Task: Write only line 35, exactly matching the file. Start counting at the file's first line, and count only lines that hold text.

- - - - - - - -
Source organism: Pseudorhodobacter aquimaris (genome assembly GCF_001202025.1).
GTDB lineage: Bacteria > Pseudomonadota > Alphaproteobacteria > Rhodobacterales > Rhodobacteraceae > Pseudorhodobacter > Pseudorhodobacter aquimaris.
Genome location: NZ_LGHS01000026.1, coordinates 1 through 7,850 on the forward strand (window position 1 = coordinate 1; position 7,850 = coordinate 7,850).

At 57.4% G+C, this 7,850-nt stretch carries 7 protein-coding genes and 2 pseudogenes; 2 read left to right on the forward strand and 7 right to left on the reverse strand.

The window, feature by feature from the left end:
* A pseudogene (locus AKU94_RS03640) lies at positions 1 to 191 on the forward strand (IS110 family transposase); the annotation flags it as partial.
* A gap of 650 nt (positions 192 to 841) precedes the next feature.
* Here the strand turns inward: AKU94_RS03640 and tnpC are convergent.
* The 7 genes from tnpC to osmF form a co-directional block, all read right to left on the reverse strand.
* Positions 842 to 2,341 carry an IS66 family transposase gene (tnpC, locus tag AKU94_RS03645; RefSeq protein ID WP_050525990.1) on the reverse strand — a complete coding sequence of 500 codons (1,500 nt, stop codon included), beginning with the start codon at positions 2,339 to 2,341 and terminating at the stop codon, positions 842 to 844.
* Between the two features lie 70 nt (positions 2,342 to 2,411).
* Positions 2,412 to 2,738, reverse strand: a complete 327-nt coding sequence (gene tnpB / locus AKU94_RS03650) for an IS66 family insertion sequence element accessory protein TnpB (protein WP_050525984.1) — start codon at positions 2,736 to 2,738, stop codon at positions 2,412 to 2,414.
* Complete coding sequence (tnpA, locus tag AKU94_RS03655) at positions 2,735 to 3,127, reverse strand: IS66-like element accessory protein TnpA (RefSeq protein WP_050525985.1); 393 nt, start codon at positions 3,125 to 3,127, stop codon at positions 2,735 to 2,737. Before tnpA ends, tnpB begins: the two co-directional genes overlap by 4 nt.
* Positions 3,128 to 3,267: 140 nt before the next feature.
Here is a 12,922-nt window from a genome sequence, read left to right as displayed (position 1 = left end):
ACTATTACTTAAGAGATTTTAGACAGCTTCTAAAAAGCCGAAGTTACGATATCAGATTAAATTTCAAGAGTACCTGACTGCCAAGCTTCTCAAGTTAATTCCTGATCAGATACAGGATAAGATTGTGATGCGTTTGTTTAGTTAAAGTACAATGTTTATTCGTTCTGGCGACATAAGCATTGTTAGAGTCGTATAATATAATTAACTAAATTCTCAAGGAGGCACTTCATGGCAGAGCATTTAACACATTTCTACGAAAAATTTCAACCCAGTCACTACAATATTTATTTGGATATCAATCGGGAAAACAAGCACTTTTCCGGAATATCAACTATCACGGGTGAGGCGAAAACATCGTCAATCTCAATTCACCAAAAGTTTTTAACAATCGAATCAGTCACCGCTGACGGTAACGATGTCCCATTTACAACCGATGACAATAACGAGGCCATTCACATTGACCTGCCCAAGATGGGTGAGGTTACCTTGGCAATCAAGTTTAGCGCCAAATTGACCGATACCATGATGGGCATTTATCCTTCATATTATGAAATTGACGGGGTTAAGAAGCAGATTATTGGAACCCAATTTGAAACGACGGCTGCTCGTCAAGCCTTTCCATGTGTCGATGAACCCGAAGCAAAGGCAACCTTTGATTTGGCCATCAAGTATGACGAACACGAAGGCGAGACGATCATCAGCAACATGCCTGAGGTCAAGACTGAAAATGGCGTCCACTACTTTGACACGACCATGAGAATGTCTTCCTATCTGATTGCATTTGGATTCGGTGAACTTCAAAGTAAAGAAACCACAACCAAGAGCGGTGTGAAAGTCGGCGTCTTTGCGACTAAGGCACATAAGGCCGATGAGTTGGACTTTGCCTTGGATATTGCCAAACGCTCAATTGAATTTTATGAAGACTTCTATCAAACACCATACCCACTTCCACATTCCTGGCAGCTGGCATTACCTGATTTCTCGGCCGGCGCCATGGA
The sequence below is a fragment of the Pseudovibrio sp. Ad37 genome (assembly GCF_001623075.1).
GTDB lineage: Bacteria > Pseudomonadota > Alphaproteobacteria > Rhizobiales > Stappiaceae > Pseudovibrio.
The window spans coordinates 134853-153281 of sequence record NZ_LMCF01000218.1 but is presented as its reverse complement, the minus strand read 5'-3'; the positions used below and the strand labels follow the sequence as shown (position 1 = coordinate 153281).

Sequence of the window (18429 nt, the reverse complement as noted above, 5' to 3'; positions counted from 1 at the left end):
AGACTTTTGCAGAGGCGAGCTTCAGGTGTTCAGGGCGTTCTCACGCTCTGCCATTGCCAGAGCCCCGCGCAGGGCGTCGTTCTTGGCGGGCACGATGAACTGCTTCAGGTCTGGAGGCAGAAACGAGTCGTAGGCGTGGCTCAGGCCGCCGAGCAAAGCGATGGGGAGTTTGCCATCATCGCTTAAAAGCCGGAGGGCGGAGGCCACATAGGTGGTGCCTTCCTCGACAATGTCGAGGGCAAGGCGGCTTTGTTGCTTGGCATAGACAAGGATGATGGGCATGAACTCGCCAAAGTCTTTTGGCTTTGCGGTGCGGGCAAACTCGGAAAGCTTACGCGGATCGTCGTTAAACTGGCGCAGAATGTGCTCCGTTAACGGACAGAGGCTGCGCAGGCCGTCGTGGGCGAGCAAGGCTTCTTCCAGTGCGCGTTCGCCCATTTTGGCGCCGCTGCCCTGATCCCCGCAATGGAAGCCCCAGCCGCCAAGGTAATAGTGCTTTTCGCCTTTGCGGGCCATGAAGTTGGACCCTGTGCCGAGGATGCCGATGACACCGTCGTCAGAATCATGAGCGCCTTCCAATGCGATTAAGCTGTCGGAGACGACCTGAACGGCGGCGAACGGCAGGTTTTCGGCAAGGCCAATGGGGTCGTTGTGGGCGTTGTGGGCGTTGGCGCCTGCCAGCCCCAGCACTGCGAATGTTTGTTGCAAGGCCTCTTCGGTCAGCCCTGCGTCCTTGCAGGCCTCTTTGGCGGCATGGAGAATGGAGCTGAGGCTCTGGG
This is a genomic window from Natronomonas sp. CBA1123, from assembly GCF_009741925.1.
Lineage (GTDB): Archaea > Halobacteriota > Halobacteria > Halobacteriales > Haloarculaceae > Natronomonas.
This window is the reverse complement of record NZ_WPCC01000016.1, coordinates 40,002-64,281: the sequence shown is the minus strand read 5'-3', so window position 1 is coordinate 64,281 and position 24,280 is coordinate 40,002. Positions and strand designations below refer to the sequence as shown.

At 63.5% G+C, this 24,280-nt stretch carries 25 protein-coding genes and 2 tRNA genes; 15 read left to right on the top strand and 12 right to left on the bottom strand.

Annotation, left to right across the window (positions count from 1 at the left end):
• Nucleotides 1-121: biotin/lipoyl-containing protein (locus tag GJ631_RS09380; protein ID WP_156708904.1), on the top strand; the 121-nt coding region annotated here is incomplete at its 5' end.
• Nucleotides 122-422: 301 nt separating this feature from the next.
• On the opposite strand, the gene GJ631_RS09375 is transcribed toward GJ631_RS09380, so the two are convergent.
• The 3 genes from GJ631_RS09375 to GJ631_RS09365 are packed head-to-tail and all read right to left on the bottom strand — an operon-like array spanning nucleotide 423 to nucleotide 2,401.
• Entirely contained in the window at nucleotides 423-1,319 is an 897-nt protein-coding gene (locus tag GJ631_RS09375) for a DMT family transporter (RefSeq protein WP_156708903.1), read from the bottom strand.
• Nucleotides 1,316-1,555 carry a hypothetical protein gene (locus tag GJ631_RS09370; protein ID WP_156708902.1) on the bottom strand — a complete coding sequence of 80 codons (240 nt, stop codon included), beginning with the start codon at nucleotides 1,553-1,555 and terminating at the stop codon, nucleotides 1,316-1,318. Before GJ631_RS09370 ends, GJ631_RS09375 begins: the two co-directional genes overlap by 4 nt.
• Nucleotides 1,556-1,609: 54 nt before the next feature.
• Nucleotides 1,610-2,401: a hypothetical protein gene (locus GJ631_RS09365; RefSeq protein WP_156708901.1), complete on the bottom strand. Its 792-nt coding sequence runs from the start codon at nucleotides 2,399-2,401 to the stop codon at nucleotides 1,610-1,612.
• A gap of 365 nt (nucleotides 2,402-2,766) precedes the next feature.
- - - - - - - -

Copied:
• A gap of 365 nt (nucleotides 2,402-2,766) precedes the next feature.